Washington Extra – Going to the dogs

April 19, 2012

U.S. Republican presidential candidate and former Massachusetts Governor Mitt Romney (C) is seen here in 2008 with his grandson Parker and his son Craig greeting a dog at a campaign stop in Bluffton, South Carolina in this file photo (REUTERS/Jonathan Ernst). AT LEFT: U.S. President Barack Obama bends down to pet his dog, Bo, outside the Oval Office of the White House in Washington March 15, 2012 (REUTERS/Larry Downing).

U.S. President Barack Obama bends down to pet his dog, Bo, outside the Oval Office of the White House in Washington March 15, 2012.   It’s now official: The presidential campaign is going to the dogs. And like a lot of things this election year, it’s doing so via Twitter.

For months, aides to Republican Mitt Romney have tried to live down the much-publicized tale of the Romney family’s trip to Canada in 1983, when Romney transported the family dog, Seamus, in a crate that was strapped to the top of the car. The episode, in which the dog lost control of his bowels, has been lampooned by Democrats who have portrayed Romney as an uncaring former corporate executive.

David Axelrod, a senior adviser to Democratic President Barack Obama, used Twitter to post a photo of his boss and the Obama family dog, riding inside the presidential limousine.

“How loving owners transport their dogs,” Axelrod wrote.

Late Tuesday the Republicans struck back on the dog front – and did so in a way that reflected how the Romney and Obama campaigns are using Twitter, often several times a day, to throw verbal darts at each other.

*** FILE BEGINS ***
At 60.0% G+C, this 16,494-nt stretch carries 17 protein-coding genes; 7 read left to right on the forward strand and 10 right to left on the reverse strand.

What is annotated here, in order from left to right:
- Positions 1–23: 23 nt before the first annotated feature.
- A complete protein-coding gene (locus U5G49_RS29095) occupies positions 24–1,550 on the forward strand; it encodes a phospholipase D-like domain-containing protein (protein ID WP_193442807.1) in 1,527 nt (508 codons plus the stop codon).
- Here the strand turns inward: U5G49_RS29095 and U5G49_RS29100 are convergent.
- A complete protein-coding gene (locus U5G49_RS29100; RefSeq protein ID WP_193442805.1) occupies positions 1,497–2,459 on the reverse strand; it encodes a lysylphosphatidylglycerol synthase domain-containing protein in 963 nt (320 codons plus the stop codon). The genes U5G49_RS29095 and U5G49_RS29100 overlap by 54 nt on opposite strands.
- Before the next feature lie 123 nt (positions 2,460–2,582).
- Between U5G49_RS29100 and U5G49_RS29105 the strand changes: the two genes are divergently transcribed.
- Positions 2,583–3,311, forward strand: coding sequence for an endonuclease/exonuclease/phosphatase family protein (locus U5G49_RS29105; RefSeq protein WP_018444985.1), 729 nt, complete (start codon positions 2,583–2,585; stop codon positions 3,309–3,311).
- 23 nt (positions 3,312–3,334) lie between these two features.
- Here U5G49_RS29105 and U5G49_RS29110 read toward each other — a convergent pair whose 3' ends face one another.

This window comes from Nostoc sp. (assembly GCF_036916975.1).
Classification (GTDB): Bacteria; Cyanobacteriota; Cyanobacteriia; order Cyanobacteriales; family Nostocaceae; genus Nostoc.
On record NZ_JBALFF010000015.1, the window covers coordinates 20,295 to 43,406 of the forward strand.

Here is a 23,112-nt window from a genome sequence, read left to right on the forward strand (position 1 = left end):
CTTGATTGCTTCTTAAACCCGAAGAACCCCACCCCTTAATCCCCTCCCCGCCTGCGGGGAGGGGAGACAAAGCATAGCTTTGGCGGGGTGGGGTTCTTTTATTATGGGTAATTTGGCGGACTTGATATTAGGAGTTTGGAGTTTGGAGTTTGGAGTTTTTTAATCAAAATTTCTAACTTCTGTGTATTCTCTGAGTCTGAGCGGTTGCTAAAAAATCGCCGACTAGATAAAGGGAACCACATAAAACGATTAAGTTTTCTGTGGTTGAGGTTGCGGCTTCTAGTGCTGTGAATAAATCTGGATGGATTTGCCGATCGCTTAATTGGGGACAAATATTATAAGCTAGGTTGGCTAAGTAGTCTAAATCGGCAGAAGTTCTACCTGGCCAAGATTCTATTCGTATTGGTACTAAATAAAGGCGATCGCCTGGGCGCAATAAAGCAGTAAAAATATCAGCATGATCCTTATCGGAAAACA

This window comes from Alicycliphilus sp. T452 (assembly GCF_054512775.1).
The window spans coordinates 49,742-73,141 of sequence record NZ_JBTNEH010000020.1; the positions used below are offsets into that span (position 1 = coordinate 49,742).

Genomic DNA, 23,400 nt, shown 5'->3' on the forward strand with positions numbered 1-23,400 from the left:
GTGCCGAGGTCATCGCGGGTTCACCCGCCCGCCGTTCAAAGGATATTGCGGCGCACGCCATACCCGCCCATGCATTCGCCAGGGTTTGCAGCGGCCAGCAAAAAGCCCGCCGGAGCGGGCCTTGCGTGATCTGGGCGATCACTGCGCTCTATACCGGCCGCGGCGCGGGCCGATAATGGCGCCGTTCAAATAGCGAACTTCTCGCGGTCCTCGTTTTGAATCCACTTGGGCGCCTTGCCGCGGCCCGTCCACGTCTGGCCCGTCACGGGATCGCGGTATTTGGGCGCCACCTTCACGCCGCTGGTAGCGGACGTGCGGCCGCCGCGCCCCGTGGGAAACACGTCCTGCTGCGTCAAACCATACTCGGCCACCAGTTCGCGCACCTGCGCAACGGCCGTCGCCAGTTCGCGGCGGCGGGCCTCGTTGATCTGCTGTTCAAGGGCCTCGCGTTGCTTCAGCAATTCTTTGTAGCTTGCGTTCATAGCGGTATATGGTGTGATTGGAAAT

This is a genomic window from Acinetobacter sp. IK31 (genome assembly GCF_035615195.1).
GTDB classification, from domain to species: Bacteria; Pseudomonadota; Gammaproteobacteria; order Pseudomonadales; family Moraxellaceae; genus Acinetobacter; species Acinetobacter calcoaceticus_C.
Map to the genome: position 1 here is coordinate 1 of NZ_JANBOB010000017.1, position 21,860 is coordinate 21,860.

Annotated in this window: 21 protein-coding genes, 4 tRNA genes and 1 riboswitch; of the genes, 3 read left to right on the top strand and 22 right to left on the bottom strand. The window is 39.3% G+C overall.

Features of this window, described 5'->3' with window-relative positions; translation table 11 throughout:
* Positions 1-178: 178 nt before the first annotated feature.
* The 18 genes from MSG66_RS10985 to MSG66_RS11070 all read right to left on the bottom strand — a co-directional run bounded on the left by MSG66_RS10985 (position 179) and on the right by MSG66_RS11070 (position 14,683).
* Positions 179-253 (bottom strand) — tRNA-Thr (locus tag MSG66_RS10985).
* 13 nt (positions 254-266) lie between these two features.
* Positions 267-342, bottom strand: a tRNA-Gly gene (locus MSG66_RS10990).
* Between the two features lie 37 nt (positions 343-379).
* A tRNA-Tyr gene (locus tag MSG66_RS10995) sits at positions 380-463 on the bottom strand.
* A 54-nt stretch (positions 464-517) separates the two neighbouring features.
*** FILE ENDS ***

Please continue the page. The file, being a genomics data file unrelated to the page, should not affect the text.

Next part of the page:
After The Daily Caller, a conservative news website, reminded its audience that in his book “Dreams from My Father,” Obama had described being fed dog meat when he was living in Indonesia between the ages of 6 and 10, Romney adviser Eric Fehrnstrom re-tweeted Axelrod’s photo of Obama and Bo but added a new caption: “In hindsight, a chilling photo.”

Thus began a night of dog-themed political chatter on Twitter, which both campaigns say has quickly become a crucial vehicle for delivering their messages – whether they involve serious policy issues, or, well, other stuff.

Here are our top stories from Washington…

US troops pose with Afghan insurgent bodies – American troops are seen posing with the maimed bodies of suspected Afghan insurgents in photos published on Wednesday by a U.S. newspaper in an incident that threatened to further fray U.S. relations with Afghanistan’s government and prompted the Pentagon chief to issue an apology. For more of this story by Jack Kimball and Missy Ryan, read here.

US regulators pull back on swap dealer crackdown – U.S. regulators limited the number of market players that will be slapped with a pricey “swap dealer” tag, heeding warnings by swap users about getting too tough but dismaying advocates of greater oversight. The Commodity Futures Trading Commission and the Securities and Exchange Commission finalized joint rules that will determine which firms must register with regulators and back up their trades with more capital and collateral. For more of this story by Alexandra Alper and Sarah N. Lynch, read here.

On Twitter, campaigns dog each other with insults – It’s either an amusing way to follow the 2012 presidential campaign, or the death rattle for meaningful political discourse in America. Either way, top campaign aides to Democratic President Barack Obama and Republican challenger Mitt Romney have taken to Twitter with relish, in daily verbal battles that underscore how negative – and silly – the campaign could be during the next six-plus months. For more of this story by Sam Youngman, read here.